Spatial ability assessments were based on the Shepard and Metzler mental rotation task
Spatial ability was assessed by a 3-dimensional MRT (Fig. 1), a modified version of the SM-MRT . Each trial began with the presentation of the “Next” click-on button on the monitor. Subjects were required to click the button using a computer-attached mouse (Fig. 1A), whereupon it disappeared (Fig. 1B). Two figures were simultaneously displayed on a computer monitor (Fig. 1C) 2000–3000 ms after the disappearance of the “Next” button. One of the two figures was rotated along a vertical axis, and the other figure was rotated in the plane of the drawings. The angular differences between the two figures varied from 0° to 180° at 20° rotation intervals. Subjects were asked to click the “Valid” button on the monitor using the mouse as soon as they determined that the two drawings portrayed object congruent with a three-dimensional shape and were tasked with clicking the “Invalid” button as soon as they determined that the two drawings depicted objects representing different three-dimensional shapes. The button-clicking response caused the three-dimensional objects to disappear and clocked the reaction time from the presentation of the figures to the response. The “Next” button was presented again 2000 ms after the response. The subjects performed 60 trials of the task; the stimuli represented identical objects in 40 trials (the valid trials) and an object and its mirror-image in the remaining 20 trials (the invalid trials). Four valid trials were conducted at each rotation angle. Trials of validity and angular differences were randomized for each task performed.
All subjects participated for 20 days. To minimize circadian rhythm influences, the experiment was performed in the afternoon (14:00–17:00 h). The interval between experiments was less than three days. The task was separated into two-block trials, with each block consisting of 30 trials. Subjects were allowed to have a break before the trials as each trial began with the subjects pressing the “Next” click-on button. To perform linear contrast on the reaction time with the rotation angles of each subject, they were instructed to respond as correctly as they could in each trial. If the number of trials with correct responses was less than 54 trials (the rate of correct response was less than 90%), the incorrect trial was repeated at the end of the task again. Therefore, we obtained three or four invalid trials correct with responses on each rotation angle.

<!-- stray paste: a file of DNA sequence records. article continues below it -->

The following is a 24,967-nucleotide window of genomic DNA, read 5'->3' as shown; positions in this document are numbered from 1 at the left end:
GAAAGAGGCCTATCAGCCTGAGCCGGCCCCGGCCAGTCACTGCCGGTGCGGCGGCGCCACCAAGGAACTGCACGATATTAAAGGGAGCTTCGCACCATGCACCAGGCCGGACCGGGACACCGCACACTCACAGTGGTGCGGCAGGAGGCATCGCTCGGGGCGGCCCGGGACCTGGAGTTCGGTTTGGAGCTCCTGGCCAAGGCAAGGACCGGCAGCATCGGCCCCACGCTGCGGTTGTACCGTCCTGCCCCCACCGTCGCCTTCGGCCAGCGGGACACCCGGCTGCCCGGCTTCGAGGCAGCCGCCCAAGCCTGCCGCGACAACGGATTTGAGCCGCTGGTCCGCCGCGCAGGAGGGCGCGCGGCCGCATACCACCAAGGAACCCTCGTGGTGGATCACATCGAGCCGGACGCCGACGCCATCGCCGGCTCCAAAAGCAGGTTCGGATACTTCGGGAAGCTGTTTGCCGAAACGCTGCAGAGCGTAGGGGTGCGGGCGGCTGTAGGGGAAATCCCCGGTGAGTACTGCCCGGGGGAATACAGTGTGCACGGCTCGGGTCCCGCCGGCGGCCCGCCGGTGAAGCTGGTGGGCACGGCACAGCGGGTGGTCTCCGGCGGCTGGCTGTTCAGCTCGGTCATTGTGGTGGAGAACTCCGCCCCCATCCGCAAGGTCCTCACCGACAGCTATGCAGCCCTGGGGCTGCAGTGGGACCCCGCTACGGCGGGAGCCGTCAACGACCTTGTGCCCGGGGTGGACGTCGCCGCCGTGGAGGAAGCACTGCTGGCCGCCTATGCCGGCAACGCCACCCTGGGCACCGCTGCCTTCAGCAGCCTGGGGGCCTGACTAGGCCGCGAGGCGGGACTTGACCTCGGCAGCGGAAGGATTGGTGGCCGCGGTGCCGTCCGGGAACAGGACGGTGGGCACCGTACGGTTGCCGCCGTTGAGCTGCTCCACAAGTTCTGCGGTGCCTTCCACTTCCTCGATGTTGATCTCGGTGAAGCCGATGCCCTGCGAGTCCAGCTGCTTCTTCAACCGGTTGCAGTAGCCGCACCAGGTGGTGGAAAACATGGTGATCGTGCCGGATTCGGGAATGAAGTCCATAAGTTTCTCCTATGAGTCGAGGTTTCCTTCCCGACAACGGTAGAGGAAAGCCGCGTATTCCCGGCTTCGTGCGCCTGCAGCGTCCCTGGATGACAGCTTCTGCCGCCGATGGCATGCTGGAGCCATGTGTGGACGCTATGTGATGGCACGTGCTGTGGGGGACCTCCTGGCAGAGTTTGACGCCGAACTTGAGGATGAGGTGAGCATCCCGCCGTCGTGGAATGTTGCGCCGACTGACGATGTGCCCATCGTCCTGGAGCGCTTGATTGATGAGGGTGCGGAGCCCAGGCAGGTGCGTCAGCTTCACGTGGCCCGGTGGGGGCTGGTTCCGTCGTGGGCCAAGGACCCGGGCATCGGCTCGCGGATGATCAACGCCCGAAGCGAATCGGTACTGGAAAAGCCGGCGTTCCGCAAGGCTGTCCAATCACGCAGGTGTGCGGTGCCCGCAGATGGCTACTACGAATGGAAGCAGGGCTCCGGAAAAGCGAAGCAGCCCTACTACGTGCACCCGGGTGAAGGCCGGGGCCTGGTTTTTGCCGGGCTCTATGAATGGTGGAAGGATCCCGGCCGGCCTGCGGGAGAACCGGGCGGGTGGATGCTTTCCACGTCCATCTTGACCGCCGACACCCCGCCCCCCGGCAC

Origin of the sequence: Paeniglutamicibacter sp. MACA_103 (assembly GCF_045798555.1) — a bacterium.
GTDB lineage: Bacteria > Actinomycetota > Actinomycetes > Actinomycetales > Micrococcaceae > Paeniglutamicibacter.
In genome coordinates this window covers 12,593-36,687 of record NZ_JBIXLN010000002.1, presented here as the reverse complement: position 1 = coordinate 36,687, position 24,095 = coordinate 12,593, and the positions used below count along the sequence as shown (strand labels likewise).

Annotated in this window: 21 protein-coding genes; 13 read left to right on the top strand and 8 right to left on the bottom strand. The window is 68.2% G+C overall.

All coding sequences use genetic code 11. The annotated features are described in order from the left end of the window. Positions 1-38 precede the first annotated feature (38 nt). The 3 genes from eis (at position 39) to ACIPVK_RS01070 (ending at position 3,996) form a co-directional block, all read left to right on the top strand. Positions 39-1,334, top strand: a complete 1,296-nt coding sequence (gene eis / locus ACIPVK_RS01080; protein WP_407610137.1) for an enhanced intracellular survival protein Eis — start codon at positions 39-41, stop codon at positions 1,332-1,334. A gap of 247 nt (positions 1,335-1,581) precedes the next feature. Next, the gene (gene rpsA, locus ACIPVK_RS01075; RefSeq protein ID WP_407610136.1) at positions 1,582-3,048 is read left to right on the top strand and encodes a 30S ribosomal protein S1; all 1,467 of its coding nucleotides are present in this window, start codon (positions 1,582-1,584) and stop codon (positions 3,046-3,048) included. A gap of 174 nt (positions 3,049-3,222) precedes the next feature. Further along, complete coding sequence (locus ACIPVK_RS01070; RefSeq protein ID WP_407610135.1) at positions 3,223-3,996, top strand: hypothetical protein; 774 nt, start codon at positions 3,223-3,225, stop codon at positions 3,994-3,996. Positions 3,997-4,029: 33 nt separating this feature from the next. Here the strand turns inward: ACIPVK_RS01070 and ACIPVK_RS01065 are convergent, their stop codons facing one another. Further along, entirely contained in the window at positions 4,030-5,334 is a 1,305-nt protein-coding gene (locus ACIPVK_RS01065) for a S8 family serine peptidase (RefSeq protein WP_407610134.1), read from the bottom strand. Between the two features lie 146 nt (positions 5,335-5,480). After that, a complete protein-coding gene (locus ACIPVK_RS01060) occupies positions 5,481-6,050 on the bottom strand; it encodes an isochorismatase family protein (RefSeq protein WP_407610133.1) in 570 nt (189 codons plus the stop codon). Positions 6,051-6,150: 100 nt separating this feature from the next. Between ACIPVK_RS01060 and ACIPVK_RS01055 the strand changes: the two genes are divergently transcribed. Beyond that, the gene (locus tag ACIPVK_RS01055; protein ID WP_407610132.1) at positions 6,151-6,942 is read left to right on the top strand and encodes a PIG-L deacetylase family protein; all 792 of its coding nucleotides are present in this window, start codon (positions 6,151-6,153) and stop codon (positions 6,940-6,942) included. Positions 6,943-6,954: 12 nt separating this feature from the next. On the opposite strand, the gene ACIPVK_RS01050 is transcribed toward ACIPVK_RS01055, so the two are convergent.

Reaction times (RTs) in error and outlier trials were omitted from data analysis: an outlier was defined as the time exceeding (the mean + 2 × S.D.) of two trials on each day. I performed linear regression on the reaction time scores with rotation angles of each subject, and then computed the slope (main-process; mental rotation) and intercept (sub-process; other than mental rotation) functions of the reaction time for each subject. The mean RTs (the composite of main- and sub-processes) of each subject were computed each day. The number of trials with incorrect responses was counted.
Sex-based differences in the data were analyzed using repeated measure two-way analysis of variance. ANOVAs were performed using SPSS (version 22.0; IBM). The coefficient of variations (CV) (%) and the coefficient of determination (CD) were computed on each data by Microsoft Excel (version 2019, Microsoft). Significant differences between CVs were tested using the R package cvequality . Differences where p < 0.05 were considered statistically significant.
Figure 2 shows the mean values of the composite, the slope, and the intercept on the male and female subjects. Significant main effects of the experiment day were found on all indices; the composite: F(19, 608) = 289.8, p < 0.001; the slope: F(19, 608) = 174.7, p < 0.001; and the intercept: F(19, 608) = 78.8, p < 0.001. A significant main effect of sex was obtained on the composite: F(1, 32) = 7.5, p = 0.01 and the slope: F(1, 32) = 4.4, p = 0.05. The intercept showed a tendency toward statistical difference: F(1, 32) = 3.6, p = 0.07. The interactions between the sexes and the day were also not significant for the indices: the composite F(19, 608) = 1.3, p = 0.15; the slope F(19, 608) = 0.7, p = 0.85; and the intercept F(19, 608) = 1.1, p = 0.38.
Although the interaction between the sexes and the experiment day was not significant on the number of trials with incorrect responses (Fig. 3) — F(19, 608) = 1.43, p = 0.11 — a significant main effect of experiment day was obtained: — F(19, 608) = 3.55, p < 0.001. A main effect of sex also tended to be statistical significant: F(1, 32) = 3.70, p = 0.06.
Figure 4 presents the CV (S.D./mean) for each index. Statistical testing for CV indicated no sex-based differences in the effects of the composite and intercept throughout the experiment day. The CV of the slope, however, showed tendencies toward sex-based difference (p < 0.1) from days 7 to 12.
Figure 5 shows the CD among the indices over the experiment days. Although male subjects’ CD between the composite and the slope (CD–CP) got lower over the day, female subjects’ CD–CP increased until the fifth day and then became lower to the last day. CD between the composite and the intercept (CD–CI) in male subjects was higher than that in female subjects’ CD–CI throughout the experimental days. CD between the slope and the intercept (CD–SI) was almost 0 on all the days.
The scatter plots between the composite and the slope and between the composite and the intercept on days 1, 10, and 20 are shown in Fig. 6. Some female subjects showed larger values of the slope than male subjects did on days 10 and 20.